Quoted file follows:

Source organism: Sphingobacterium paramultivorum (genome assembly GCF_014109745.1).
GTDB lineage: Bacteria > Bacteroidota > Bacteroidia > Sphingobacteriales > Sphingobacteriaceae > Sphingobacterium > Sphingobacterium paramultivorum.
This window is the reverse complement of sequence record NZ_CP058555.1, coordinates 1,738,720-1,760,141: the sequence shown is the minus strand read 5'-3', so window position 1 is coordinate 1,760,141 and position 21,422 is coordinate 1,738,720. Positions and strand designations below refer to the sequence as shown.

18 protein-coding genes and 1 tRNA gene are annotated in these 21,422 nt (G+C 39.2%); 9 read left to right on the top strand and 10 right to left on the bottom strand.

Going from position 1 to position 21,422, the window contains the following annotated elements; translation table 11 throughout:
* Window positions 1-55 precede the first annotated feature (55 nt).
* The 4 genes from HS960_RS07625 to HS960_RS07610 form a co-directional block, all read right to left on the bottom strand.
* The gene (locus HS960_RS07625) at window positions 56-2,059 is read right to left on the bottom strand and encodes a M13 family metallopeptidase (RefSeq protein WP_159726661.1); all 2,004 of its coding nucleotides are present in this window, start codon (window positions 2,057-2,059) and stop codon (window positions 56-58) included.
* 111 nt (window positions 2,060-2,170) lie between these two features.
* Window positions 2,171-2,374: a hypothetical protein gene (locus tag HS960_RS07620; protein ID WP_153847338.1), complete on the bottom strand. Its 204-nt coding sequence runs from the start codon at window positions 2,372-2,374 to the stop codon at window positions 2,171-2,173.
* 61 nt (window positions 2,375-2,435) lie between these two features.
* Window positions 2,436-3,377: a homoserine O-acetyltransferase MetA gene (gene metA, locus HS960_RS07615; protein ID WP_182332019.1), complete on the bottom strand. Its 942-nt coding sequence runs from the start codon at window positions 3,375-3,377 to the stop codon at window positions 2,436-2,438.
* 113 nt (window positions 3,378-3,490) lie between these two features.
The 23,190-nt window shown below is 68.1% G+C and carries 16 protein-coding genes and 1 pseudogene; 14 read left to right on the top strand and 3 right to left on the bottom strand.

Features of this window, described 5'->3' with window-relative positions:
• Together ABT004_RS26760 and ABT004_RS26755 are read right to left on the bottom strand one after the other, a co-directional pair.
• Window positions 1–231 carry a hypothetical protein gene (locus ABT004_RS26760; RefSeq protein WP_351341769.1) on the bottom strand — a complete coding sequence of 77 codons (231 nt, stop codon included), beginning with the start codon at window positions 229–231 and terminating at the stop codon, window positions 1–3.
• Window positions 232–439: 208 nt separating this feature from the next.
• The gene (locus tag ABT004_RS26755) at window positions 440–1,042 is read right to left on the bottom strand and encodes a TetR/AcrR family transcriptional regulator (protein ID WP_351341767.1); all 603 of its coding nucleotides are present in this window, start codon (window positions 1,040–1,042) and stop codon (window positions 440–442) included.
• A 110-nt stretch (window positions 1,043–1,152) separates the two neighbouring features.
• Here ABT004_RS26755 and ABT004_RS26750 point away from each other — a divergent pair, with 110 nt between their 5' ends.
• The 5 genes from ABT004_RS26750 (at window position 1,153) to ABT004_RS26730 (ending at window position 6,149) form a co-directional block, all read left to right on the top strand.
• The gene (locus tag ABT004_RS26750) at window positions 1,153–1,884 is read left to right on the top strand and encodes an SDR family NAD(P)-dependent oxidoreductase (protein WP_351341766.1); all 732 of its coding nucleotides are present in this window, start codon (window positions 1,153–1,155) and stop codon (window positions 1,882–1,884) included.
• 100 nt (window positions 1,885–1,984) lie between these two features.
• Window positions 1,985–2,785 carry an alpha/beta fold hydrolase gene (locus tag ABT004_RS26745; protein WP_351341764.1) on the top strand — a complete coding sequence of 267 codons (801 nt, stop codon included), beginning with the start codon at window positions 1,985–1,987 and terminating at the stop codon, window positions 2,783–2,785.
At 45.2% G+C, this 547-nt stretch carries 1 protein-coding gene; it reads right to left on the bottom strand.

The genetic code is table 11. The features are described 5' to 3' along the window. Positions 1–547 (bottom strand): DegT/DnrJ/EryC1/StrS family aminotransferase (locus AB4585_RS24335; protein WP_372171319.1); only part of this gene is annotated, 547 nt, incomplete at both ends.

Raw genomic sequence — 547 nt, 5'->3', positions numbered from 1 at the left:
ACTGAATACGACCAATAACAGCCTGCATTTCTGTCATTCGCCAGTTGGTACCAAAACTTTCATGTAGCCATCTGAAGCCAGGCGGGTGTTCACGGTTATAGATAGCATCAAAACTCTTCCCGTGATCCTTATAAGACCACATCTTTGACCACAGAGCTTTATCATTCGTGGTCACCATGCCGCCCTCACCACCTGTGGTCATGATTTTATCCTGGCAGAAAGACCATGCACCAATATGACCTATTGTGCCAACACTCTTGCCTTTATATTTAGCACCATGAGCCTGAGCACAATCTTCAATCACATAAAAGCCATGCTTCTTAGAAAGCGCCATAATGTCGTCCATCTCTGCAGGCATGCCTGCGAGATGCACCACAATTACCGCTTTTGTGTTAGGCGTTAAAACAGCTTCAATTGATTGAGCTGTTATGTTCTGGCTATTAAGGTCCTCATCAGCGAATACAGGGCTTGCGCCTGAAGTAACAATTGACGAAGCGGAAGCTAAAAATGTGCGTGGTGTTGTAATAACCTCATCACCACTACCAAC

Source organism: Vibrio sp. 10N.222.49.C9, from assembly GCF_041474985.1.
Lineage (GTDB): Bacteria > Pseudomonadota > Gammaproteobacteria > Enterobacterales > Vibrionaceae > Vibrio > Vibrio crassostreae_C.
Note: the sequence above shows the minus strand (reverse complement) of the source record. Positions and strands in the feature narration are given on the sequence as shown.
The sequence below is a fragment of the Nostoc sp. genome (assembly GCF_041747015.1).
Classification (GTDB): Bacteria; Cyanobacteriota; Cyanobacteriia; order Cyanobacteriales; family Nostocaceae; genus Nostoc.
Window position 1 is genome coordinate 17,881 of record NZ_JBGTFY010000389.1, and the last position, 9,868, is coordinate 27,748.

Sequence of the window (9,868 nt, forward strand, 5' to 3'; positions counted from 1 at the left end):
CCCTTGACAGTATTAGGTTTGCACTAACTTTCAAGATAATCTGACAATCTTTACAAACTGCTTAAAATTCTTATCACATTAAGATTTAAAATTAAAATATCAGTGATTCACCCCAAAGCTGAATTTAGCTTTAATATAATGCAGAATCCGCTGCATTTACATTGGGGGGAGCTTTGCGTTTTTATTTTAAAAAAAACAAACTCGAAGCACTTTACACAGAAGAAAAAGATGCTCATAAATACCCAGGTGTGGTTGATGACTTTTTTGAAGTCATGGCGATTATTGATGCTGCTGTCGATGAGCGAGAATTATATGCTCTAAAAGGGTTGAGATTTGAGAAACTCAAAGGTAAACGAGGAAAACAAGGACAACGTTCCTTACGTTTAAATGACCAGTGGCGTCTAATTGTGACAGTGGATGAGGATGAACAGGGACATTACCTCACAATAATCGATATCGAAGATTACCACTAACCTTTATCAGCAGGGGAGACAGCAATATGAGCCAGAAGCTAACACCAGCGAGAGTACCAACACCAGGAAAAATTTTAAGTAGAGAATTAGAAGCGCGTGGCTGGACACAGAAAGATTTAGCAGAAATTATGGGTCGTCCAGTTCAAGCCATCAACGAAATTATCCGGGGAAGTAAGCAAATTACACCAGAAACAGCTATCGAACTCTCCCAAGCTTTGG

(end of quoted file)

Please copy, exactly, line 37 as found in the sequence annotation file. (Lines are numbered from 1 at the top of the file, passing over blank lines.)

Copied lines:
CCCTTGACAGTATTAGGTTTGCACTAACTTTCAAGATAATCTGACAATCTTTACAAACTGCTTAAAATTCTTATCACATTAAGATTTAAAATTAAAATATCAGTGATTCACCCCAAAGCTGAATTTAGCTTTAATATAATGCAGAATCCGCTGCATTTACATTGGGGGGAGCTTTGCGTTTTTATTTTAAAAAAAACAAACTCGAAGCACTTTACACAGAAGAAAAAGATGCTCATAAATACCCAGGTGTGGTTGATGACTTTTTTGAAGTCATGGCGATTATTGATGCTGCTGTCGATGAGCGAGAATTATATGCTCTAAAAGGGTTGAGATTTGAGAAACTCAAAGGTAAACGAGGAAAACAAGGACAACGTTCCTTACGTTTAAATGACCAGTGGCGTCTAATTGTGACAGTGGATGAGGATGAACAGGGACATTACCTCACAATAATCGATATCGAAGATTACCACTAACCTTTATCAGCAGGGGAGACAGCAATATGAGCCAGAAGCTAACACCAGCGAGAGTACCAACACCAGGAAAAATTTTAAGTAGAGAATTAGAAGCGCGTGGCTGGACACAGAAAGATTTAGCAGAAATTATGGGTCGTCCAGTTCAAGCCATCAACGAAATTATCCGGGGAAGTAAGCAAATTACACCAGAAACAGCTATCGAACTCTCCCAAGCTTTGG